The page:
12. The Tribunal took note of the following circumstances : The bank had informed the Income-tax Officer by its letter dated August 2, 1962, to the effect that the officers of the bank had inspected the assessee's stocks on December 30, 1959, and had actually found it to agree with the stocks declared by the assessee as on that date. This, according to the Tribunal, showed that the stocks should have actually been inspected by the officers at the assessee's ginning factory. Another letter had been sent by the bank to the Appellate Assistant Commissioner on October 4, 1962, to the effect that there was no actual weighing of stocks at the stage of verification, but only a rough estimate was made as to the quantity of the stocks. From this letter, the Tribunal felt that the inspection of the stocks on December 30, 1959, referred to by the bank in its earlier letter could have been only of a cursory nature. With this background, the Tribunal considered the explanation given by the assessee as regards the discrepancy in the stocks of kappas. The Tribunal was inclined to accept the assessee's case that 153 pothis of kappas belonging to its customers had been hypothecated to the bank and shown in the declaration. Even then, the discrepancy was 747 pothis of kappas. Having regard to the fact that the bank had stated that there was inspection and verification of the stocks as on December 30, 1959, the Tribunal was not inclined to accept the position that a stock of 153 pothis would have been inflated to 900 pothis and that the bank had accepted the stock of 153 pothis as stock of 900 pothis. If there was such a large inflation, it could have been easily found out by the bank officials. The assessee put forward a plea that the stocks of kappas could not be properly estimated for the reasons that the stocks are normally kept loose and it is possible to over-estimate the stocks even by the bank officials. This the Tribunal was not inclined to accept in view of the large variation between the declared stock and the actual stock. The Tribunal also took note of the varying explanations given by the assessee at different stages. Before the Income-tax Officer, its explanation was that there was inflation of stock for the purpose of getting the loan from the bank. In the appeal before the Appellate Assistant Commissioner in addition to this explanation, it also said that the discrepancy was due to anticipated arrivals of fresh stocks of kappas. But, the actual explanation given by the assessee at the time of hearing before the Appellate Assistant Commissioner was that it had made only a rough estimate of the stocks available and that there was a tendency to over-estimate the stocks for getting a larger loan. These varying explanations were taken by the Tribunal, as showing that they had been offered according to its own convenience and that they cannot be true.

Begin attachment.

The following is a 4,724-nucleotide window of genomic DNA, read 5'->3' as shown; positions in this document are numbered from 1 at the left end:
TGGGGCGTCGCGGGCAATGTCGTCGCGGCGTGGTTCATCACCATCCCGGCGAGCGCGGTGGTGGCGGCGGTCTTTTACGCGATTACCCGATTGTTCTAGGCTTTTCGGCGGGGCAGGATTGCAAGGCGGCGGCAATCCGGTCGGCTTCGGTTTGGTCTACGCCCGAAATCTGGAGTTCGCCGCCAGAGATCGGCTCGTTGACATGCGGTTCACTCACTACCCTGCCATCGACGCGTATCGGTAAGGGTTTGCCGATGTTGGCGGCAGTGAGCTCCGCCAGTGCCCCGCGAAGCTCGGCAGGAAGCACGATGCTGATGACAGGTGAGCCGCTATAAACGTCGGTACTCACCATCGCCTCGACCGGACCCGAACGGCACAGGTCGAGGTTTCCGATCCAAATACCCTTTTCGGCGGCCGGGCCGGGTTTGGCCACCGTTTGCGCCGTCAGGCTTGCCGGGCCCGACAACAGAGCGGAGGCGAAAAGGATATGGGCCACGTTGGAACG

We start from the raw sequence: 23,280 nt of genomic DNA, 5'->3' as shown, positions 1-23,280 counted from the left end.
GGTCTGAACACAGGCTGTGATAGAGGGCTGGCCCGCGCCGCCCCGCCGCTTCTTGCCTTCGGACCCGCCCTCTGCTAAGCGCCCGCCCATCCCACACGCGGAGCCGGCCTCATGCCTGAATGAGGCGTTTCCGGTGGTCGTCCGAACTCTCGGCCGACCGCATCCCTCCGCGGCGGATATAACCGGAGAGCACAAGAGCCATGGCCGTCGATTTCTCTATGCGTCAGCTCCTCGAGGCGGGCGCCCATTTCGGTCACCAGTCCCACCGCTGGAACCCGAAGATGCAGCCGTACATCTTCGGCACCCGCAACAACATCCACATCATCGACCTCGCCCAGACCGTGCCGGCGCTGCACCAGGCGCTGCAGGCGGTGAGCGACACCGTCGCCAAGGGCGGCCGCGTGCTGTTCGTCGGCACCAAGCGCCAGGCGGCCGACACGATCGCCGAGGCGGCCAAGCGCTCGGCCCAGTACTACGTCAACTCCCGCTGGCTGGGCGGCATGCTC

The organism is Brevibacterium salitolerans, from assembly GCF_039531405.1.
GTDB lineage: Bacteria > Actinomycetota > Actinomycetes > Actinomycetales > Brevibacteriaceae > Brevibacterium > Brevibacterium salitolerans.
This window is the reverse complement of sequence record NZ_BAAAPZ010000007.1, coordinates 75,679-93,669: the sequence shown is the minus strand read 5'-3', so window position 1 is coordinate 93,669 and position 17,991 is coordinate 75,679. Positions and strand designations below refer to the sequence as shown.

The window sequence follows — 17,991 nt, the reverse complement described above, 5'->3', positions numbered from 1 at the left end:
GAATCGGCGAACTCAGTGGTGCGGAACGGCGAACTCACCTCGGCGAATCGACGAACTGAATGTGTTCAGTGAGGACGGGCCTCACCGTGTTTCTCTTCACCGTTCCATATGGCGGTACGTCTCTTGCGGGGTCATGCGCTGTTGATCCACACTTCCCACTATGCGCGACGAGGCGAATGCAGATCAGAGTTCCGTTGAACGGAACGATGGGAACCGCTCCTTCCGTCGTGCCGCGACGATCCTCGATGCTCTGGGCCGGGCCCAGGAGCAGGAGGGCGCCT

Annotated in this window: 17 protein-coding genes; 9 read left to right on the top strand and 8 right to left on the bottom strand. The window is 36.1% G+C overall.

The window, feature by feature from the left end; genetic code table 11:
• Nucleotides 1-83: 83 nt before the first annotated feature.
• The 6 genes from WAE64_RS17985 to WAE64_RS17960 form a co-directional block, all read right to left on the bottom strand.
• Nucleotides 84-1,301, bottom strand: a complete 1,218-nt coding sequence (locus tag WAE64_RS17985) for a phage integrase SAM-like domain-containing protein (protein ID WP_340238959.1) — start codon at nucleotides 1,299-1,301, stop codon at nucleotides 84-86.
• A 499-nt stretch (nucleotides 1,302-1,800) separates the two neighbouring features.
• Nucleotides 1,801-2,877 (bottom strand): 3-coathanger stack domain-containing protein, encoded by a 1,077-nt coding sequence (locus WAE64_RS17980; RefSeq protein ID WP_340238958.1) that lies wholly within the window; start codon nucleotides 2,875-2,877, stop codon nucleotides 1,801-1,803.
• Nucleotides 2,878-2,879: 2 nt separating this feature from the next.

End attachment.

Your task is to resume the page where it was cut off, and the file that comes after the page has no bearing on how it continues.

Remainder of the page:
13. It is true, as pointed out by the assessee's learned counsel that the books of account produced by the assessee had not been commended upon adversely by any of the authorities and they have only proceeded on the basis of the stocks declaration made by the assessee to the bank showing a large discrepancy between the stocks held by the assessee and the stocks declared to the bank. In view of the said discrepancy in the stocks, though there was no specific rejection of the books of accounts of the assessee, it can be inferred that the Income-tax Officer was not inclined to accept the book results and chose to make an estimate on the basis of the declaration given by the assessee to the bank. One of the circumstances as to why the book results had not been accepted is the large variation between the stocks disclosed in the books and the stocks shown in the declarations given to the bank. The assessee's explanation for such variation in the stocks had not been accepted by the Income-tax Officer as well as by the Tribunal so far as the kappas are concerned, for the reasons set out above. If the assessee's explanation for the large discrepancy in the stocks is not accepted then the stock declaration given by the assessee to the bank will be a material to reject the assessee's books of account and for making an estimate.